The Yanny/Laurel audio illusion is burning down the Internet

Remember the nutso virial Internet debate about the colour of this dress? Is it black and blue? Or is it white and gold?

Well, an audio version of The Dress has surfaced. What do you hear? Is it “Yanny” or “Laurel?”

It got extra-weird for me. When a friend forwarded me this text and I played it on my iPad, I clearly heard “Yanny.” But when I embedded THAT EXACT TWEET above, I heard “Laurel.” Then I went back to my iPad and I heard “Yanny” again What’s wrong with me?

From The Guardian:

Professor David Alais from the University of Sydney’s school of psychology says the Yanny/Laurel sound is an example of a “perceptually ambiguous stimulus” such as the Necker cube or the face/vase illusion.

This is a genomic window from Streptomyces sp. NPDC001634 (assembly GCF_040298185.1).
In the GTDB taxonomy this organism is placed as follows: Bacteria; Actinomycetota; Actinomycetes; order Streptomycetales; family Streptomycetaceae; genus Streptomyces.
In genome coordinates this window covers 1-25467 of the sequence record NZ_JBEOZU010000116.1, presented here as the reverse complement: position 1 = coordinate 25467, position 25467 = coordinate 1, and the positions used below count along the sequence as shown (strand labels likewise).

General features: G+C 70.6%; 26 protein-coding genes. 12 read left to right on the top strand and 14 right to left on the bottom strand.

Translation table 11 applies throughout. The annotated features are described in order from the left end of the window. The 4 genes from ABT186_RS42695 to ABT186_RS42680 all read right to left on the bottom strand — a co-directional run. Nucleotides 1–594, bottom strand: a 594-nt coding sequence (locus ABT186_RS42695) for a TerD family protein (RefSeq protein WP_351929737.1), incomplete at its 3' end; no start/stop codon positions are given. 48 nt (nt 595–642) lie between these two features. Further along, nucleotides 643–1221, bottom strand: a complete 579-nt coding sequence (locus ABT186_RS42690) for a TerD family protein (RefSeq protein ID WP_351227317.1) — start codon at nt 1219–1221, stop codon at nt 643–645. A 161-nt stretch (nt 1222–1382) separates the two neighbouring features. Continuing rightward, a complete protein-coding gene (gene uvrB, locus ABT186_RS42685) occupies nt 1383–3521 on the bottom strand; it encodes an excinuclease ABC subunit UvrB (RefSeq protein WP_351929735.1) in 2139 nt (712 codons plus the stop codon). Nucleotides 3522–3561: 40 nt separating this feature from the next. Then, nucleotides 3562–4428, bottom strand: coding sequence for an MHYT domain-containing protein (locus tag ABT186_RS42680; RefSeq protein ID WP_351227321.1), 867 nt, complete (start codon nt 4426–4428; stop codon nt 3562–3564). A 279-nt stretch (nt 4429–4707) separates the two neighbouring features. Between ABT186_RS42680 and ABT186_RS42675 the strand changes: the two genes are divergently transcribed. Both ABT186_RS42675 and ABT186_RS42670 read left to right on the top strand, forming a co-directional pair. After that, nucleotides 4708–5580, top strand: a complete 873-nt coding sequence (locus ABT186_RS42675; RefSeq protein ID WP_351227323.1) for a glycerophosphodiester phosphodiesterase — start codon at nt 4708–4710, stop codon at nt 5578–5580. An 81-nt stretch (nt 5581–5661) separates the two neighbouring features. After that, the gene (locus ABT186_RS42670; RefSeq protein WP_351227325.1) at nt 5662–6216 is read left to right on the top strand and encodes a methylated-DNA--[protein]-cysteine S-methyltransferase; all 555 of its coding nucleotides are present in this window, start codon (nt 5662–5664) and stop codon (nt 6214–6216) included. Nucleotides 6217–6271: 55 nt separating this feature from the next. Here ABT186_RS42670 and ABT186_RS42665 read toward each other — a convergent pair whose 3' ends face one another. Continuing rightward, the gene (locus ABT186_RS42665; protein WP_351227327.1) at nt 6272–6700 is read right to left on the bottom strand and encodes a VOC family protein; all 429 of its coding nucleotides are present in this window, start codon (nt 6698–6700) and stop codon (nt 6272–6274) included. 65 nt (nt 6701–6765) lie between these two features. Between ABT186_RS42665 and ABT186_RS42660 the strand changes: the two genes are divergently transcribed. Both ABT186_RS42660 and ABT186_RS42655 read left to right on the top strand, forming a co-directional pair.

“They can be seen in two ways, and often the mind flips back and forth between the two interpretations. This happens because the brain can’t decide on a definitive interpretation,” Alais says.

“If there is little ambiguity, the brain locks on to a single perceptual interpretation. Here, the Yanny/Laurel sound is meant to be ambiguous because each sound has a similar timing and energy content – so in principle it’s confusable.

“All of this goes to highlight just how much the brain is an active interpreter of sensory input, and thus that the external world is less objective than we like to believe.”

More here.


Alan Cross

is an internationally known broadcaster, interviewer, writer, consultant, blogger and speaker. In his 40+ years in the music business, Alan has interviewed the biggest names in rock, from David Bowie and U2 to Pearl Jam and the Foo Fighters. He’s also known as a musicologist and documentarian through programs like The Ongoing History of New Music.

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